by Audrey Maloney
A person who walks the city in order to experience it.
A figure of the modern artist-poet, a figure keenly aware of the bustle of modern life, an amateur detective and investigator of the city…
Do you remember the last time you took a stroll somewhere in the city, perhaps noticing a new piece of artwork on a brick wall or being amused by some overheard conversation? Did you know you were engaging in the 19th-century French literary-crowd notion of flâneurie?
The flâneur, originally endemic to mid-1800s Paris, was at that time most commonly spotted in the wild as a well-dressed and (being the 1800s) typically male specimen, wandering the streets with the proto-sociological, philosophical goal of observing humanity going about its business. Though flâneurie was a physical act – walking – it was just as much about fostering observations and ideas. Flâneurs used the material of life and of the built environment to make intellectual connections and be immersed in the current look, feel, behavior, fashions, and conversations of the city.
The appeal of taking up the flâneur mantle today is not limited to top-hatted dandies of le café scene. Using the life, architecture, and open spaces of the modern city as a springboard for exploration and contemplation is as enjoyable a prospect today as it was then, and is more accessible to more people (although this aspect remains a work in progress). The benefits of flâneurie are both physical and mental. There is the mind-clearing effect of getting some exercise, for one. The details of a city offer creative stimulation, and the psychological response to encountering a variety of textures, spaces, and plants along a path enables interesting mental connections. One can sense this effect, anecdotally, and studies back it up: for example, one series of experiments demonstrated increased creativity in verbal tasks performed while walking, particularly in spaces with some vegetation.
The modern flâneur, smart device in hand, has different exploratory and recording opportunities than Monsieur Baudelaire. A sketchbook is still a wonderful way for 21st century flâneurs to focus attention and stay engaged in the present surroundings, but a thoughtfully wielded phone camera can also be an excellent tool for engaging with urban surroundings. At walking speed, eye-level urban details – small spaces, courtyards, shortcuts, the materials of facades – become as prominent and interesting as grand architectural moments.
While the appeal of flâneurie is broad, many people are most likely to have experienced becoming temporary flâneurs while on vacation. The desire to explore and be immersed in the outdoor and urban environment is so strong that many people – myself included – will spend considerable resources on getting to a place where they feel they can do just that. The walking tour is even older than the concept of the flâneur, and yet it remains as popular as ever. Booking.com reported that 56% of travelers wanted to go on a hiking or walking tour in 2018; travel company Butterfield & Robinson reported that bookings of walking tours were up 188% in 2016 over 2010, reflecting a steady year-on-year increase; and another travel company, Backroads, last year reported similarly that its walking and hiking tour segment had more than tripled in the past five years. Is this really only a vacation-time desire? The plethora of DIY walking guides to various cities, neighborhood walking cards available for most large American cities, and the like, indicate that it is not. How can modern urban developments support the desire to be able to experience the city on foot?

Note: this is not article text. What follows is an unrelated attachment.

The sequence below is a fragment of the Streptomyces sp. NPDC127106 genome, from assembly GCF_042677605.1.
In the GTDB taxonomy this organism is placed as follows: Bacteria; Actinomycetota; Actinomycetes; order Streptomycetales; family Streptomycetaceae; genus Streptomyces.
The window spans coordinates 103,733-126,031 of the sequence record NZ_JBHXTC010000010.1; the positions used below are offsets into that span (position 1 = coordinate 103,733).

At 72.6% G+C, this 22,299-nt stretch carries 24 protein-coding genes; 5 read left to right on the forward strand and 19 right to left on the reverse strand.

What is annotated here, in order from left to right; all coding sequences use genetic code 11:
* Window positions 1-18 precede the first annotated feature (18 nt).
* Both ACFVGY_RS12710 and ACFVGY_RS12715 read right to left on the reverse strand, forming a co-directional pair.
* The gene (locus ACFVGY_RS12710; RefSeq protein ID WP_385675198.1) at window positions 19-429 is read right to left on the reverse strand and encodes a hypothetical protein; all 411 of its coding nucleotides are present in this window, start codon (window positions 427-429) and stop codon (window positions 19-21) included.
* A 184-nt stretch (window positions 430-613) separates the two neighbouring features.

Walkers are ‘practitioners of the city,’ for the city is made to be walked. A city is a language, a repository of possibilities, and walking is the act of speaking that language, of selecting from those possibilities.
Rebecca Solnit, Wanderlust: A History of Walking
As a landscape architect at HEWITT, I have the chance to participate in turning a love of urban exploration into professional practice. Questions and observations that I’ve developed from years of wandering cities in several countries have application to projects in constantly developing cities like Seattle. What can the grassroots modifications to small-scale and neglected places that I’ve observed in back lanes and along sidewalks tell me about universal human needs and desires for our environments? When walking for exploration rather than destination, what signals, landmarks, and clues guided my choice of route, and what does that mean for understanding how people find their way around? What can historic places where people have gathered for many years teach me about creating appealing places in new developments?
What will you notice on your next walk?
Audrey Maloney is a landscape architect at HEWITT, where she is currently working on mixed-use and urban design projects in Washington and Oregon. She received her Master of Landscape Architecture degree from the University of Washington and studied architecture at the University of Shiga in Japan. A native of Oregon, she enjoys skiing and hiking in the Cascades, urban sketching, and taking ambitiously long walks through all kinds of cities.